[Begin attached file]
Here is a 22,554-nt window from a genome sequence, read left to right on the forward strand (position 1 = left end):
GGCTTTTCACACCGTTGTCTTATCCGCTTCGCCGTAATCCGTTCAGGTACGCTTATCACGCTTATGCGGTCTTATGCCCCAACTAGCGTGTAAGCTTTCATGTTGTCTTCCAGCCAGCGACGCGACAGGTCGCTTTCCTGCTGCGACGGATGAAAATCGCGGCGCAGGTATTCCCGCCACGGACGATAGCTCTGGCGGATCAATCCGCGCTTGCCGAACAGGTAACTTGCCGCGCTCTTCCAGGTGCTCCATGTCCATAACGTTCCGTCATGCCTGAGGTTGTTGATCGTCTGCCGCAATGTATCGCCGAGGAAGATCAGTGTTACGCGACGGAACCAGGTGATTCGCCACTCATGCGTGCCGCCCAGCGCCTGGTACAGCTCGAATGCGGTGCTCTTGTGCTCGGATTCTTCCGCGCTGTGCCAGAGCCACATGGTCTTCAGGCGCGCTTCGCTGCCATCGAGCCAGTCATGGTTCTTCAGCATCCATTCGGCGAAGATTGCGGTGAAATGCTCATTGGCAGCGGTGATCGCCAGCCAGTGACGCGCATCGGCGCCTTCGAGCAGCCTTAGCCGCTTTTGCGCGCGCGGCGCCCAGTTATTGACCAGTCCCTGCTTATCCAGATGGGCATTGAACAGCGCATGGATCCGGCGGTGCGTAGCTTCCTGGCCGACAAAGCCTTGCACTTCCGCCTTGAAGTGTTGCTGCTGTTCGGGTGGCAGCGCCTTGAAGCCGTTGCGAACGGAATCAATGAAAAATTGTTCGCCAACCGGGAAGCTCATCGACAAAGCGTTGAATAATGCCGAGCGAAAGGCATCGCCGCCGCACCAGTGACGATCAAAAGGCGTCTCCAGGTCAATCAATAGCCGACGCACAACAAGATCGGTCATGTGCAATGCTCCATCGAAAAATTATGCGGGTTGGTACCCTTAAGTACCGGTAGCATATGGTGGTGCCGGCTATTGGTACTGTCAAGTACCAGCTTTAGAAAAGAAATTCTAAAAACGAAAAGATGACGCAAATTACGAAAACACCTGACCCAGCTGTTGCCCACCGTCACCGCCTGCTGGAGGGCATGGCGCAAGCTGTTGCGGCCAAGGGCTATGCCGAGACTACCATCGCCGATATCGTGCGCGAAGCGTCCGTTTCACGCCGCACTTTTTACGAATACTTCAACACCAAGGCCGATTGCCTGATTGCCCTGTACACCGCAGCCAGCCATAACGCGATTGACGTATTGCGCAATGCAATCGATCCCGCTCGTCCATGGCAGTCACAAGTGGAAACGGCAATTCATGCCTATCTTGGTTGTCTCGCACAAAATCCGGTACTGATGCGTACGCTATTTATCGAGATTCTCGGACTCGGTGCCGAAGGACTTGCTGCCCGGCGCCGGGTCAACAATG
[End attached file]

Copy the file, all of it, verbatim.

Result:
Here is a 22,554-nt window from a genome sequence, read left to right on the forward strand (position 1 = left end):
GGCTTTTCACACCGTTGTCTTATCCGCTTCGCCGTAATCCGTTCAGGTACGCTTATCACGCTTATGCGGTCTTATGCCCCAACTAGCGTGTAAGCTTTCATGTTGTCTTCCAGCCAGCGACGCGACAGGTCGCTTTCCTGCTGCGACGGATGAAAATCGCGGCGCAGGTATTCCCGCCACGGACGATAGCTCTGGCGGATCAATCCGCGCTTGCCGAACAGGTAACTTGCCGCGCTCTTCCAGGTGCTCCATGTCCATAACGTTCCGTCATGCCTGAGGTTGTTGATCGTCTGCCGCAATGTATCGCCGAGGAAGATCAGTGTTACGCGACGGAACCAGGTGATTCGCCACTCATGCGTGCCGCCCAGCGCCTGGTACAGCTCGAATGCGGTGCTCTTGTGCTCGGATTCTTCCGCGCTGTGCCAGAGCCACATGGTCTTCAGGCGCGCTTCGCTGCCATCGAGCCAGTCATGGTTCTTCAGCATCCATTCGGCGAAGATTGCGGTGAAATGCTCATTGGCAGCGGTGATCGCCAGCCAGTGACGCGCATCGGCGCCTTCGAGCAGCCTTAGCCGCTTTTGCGCGCGCGGCGCCCAGTTATTGACCAGTCCCTGCTTATCCAGATGGGCATTGAACAGCGCATGGATCCGGCGGTGCGTAGCTTCCTGGCCGACAAAGCCTTGCACTTCCGCCTTGAAGTGTTGCTGCTGTTCGGGTGGCAGCGCCTTGAAGCCGTTGCGAACGGAATCAATGAAAAATTGTTCGCCAACCGGGAAGCTCATCGACAAAGCGTTGAATAATGCCGAGCGAAAGGCATCGCCGCCGCACCAGTGACGATCAAAAGGCGTCTCCAGGTCAATCAATAGCCGACGCACAACAAGATCGGTCATGTGCAATGCTCCATCGAAAAATTATGCGGGTTGGTACCCTTAAGTACCGGTAGCATATGGTGGTGCCGGCTATTGGTACTGTCAAGTACCAGCTTTAGAAAAGAAATTCTAAAAACGAAAAGATGACGCAAATTACGAAAACACCTGACCCAGCTGTTGCCCACCGTCACCGCCTGCTGGAGGGCATGGCGCAAGCTGTTGCGGCCAAGGGCTATGCCGAGACTACCATCGCCGATATCGTGCGCGAAGCGTCCGTTTCACGCCGCACTTTTTACGAATACTTCAACACCAAGGCCGATTGCCTGATTGCCCTGTACACCGCAGCCAGCCATAACGCGATTGACGTATTGCGCAATGCAATCGATCCCGCTCGTCCATGGCAGTCACAAGTGGAAACGGCAATTCATGCCTATCTTGGTTGTCTCGCACAAAATCCGGTACTGATGCGTACGCTATTTATCGAGATTCTCGGACTCGGTGCCGAAGGACTTGCTGCCCGGCGCCGGGTCAACAATG